All Astronautical Evolution posts in 2013:

Neubrandenburg Thoughts (I): OldSpace versus NewSpace (Nov.)

Highlights from the Starship Century Symposium in London (Nov.)

Alien Civilisations: Two Competing Models (Oct.)

Elysium, Earth; Elysium, Mars (Sept.)

The Futures We Love to Fear (Aug.)

Quotations from Sophie’s World (May)

Do I Really Exist? (May)

When will Voyager 1 leave the Solar System? (April)

Technological Singularity, or Plateau? The case for antisingularitarianism (March)

Space and Sustainability: Ecological Collapse versus Technological Growth (Feb.)

Manned spaceflight on the plateau awaits a new business model (Jan.)

New in 2015:

Short story The Marchioness


AE posts:

2017: Mars…

2016: Stragegic goal for manned spaceflight…

2015: The Pluto Controversy, Mars, SETI…

2014: Skylon, the Great Space Debate, exponential growth, the Fermi “paradox”…

2013: Manned spaceflight, sustainability, the Singularity, Voyager 1, philosophy, ET…

2012: Bulgakov vs. Clarke, starships, the Doomsday Argument…

2011: Manned spaceflight, evolution, worldships, battle for the future…

2010: Views on progress, the Great Sociology Dust-Up…

Chronological index

Subject index


General essays:

Index to essaysincluding:

Talk presented to students at the International Space University, May 2016

Basic concepts of Astronautical Evolution

Options for Growth and Sustainability

Mars on the Interstellar Roadmap (2015)

The Great Sociology Debate (2011)

Building Selenopolis (2008)


= ASTRONAUTICAL EVOLUTION =

Issue 92, 1 May 2013 – 44th Apollo Anniversary Year
Quotations from Sophie’s World

=============== AE ===============


Page 163

Sophie: “Everything sounds so sad and solemn when you talk like that.”

Alberto Knox: “Life is both sad and solemn. We are let into a wonderful world, we meet one another here, greet each other – and wander together for a brief moment. Then we lose each other and disappear as suddenly and unreasonably as we arrived.”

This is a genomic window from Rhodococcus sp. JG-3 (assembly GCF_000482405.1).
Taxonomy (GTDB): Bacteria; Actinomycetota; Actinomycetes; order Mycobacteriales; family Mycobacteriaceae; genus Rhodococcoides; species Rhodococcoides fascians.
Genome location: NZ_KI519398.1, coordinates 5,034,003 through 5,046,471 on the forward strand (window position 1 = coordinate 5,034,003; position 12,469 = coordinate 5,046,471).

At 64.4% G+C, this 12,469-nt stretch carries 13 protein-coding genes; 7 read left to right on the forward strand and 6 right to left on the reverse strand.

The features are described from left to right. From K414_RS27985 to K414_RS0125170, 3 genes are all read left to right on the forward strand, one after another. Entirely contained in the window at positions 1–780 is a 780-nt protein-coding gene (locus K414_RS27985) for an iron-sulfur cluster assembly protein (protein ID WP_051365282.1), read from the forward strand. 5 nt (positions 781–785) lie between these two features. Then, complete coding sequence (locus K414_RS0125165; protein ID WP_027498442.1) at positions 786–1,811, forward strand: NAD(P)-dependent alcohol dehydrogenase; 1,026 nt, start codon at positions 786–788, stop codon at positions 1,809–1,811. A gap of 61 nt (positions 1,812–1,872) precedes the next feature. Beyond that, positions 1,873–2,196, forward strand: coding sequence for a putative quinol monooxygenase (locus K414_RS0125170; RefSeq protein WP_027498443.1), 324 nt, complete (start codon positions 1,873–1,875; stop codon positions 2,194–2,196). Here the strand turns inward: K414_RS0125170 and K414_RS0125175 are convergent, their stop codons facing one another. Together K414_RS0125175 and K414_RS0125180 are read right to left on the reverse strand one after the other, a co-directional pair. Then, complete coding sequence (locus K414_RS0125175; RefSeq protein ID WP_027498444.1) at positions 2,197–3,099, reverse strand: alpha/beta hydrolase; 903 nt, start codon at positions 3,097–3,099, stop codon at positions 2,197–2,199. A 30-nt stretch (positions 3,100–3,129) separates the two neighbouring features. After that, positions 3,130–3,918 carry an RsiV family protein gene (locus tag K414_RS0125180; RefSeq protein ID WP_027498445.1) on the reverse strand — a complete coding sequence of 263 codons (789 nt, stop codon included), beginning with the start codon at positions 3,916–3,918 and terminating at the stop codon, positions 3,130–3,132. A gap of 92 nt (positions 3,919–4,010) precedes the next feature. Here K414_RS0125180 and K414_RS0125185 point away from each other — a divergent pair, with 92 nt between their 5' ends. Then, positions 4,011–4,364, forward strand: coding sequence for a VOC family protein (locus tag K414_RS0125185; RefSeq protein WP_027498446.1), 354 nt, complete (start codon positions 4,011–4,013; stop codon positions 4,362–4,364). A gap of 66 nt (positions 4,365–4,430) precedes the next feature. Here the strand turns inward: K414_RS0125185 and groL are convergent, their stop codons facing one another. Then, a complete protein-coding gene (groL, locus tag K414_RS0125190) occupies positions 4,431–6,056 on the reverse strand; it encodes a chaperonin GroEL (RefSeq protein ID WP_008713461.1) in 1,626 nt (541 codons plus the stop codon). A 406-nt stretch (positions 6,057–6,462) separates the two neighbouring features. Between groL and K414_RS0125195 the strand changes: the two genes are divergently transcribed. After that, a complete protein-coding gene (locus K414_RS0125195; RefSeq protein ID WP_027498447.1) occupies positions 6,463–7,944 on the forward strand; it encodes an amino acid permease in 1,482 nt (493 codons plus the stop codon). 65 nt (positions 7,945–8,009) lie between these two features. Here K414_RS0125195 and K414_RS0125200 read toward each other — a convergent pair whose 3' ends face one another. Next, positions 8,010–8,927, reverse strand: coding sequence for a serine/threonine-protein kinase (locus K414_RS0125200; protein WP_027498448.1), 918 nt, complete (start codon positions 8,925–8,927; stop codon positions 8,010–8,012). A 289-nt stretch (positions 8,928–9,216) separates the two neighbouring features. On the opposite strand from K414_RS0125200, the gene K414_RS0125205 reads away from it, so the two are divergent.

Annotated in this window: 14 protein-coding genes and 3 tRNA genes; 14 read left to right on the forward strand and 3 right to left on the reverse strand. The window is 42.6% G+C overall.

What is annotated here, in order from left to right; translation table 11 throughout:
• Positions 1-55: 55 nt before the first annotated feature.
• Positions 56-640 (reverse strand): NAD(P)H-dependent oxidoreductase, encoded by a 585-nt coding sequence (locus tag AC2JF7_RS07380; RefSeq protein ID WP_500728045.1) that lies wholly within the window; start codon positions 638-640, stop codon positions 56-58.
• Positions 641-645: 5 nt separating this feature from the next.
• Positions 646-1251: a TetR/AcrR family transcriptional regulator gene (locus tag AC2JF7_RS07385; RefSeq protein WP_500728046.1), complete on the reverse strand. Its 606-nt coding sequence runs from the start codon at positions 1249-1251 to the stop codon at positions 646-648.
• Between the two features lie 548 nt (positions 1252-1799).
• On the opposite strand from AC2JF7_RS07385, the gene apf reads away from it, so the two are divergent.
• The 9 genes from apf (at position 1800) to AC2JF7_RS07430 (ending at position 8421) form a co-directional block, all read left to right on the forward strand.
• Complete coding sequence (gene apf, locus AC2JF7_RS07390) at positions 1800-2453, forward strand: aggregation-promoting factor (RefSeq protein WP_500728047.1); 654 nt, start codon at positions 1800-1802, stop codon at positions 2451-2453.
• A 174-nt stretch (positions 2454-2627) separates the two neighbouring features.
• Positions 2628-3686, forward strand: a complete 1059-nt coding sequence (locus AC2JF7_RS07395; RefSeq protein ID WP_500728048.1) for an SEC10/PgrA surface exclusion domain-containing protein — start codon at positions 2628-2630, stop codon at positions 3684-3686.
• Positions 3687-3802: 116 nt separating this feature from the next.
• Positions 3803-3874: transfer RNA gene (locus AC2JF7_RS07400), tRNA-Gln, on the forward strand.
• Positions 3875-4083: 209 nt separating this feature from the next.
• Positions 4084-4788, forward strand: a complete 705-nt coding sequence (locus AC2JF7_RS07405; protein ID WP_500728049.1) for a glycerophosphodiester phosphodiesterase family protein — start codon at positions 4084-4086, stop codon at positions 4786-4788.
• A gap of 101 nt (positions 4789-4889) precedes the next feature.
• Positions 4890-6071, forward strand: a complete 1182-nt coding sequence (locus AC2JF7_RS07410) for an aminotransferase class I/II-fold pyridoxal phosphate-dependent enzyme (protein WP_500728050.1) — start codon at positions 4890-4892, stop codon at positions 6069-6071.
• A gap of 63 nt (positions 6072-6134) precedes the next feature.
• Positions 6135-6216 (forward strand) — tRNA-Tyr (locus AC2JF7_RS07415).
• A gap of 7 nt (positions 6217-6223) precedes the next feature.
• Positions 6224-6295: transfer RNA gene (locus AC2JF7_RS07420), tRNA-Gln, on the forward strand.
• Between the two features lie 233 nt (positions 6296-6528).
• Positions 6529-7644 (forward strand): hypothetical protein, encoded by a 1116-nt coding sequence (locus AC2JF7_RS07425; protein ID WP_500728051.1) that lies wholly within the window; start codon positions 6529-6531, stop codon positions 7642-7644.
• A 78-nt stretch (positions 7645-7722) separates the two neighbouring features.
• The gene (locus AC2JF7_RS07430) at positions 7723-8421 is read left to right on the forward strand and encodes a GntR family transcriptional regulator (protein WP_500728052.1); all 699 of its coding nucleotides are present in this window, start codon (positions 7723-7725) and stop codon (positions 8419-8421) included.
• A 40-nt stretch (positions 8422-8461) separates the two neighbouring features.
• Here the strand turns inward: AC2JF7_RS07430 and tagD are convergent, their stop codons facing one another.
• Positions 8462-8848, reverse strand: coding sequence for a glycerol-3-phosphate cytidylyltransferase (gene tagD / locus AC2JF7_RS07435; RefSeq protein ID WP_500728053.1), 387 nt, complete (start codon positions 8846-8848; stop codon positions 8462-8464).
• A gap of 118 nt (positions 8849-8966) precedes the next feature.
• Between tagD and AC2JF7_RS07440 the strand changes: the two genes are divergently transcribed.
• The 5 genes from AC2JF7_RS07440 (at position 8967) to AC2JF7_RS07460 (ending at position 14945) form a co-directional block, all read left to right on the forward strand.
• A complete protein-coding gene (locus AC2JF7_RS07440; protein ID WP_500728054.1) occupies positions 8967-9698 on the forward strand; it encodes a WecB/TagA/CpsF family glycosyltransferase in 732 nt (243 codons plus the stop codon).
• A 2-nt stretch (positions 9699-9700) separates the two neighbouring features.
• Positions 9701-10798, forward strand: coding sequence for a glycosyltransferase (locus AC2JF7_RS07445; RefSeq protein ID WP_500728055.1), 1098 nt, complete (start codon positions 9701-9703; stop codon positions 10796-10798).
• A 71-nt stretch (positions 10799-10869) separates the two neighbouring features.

Page 258

Sophie: “I have to go to school. We are having a class get-together and then we get our grades.”

Alberto Knox: “Drop it. If we are only fictive, it’s pure imagination that candy and soda have any taste.”

Sophie: “But my grades…”

Alberto Knox: “Sophie, either you are living in a wondrous universe on a tiny planet in one of many hundred billion galaxies – or else you are the result of a few electromagnetic impulses in the major’s mind. And you are talking about grades! You ought to be ashamed of yourself!”


Pages 297-98 (rearranged)

Alberto Knox: “Try to imagine that everything that happens to us goes on in someone else’s mind. We are that mind. That means we have no soul, we are someone else’s soul. […] Now it is possible that this soul is Hilde Møller Knag’s father. […] But it is possible that a completely different author is somewhere writing a book about a UN Major Albert Knag, who is writing a book for his daughter Hilde. This book is about a certain Alberto Knox who suddenly begins to send humble philosophical lectures to Sophie Amundsen […] To us, that author would be a ‘hidden God’. Although everything we are and everything we say and do proceeds from him, because we are him we will never be able to know anything about him. We are in the innermost box.”

Sophie: “That would be even worse. That makes us only shadows of shadows. […] But if there really is an author who is writing about Hilde’s father in Lebanon […] Isn’t it possible that he, too, is part of a higher mind?”


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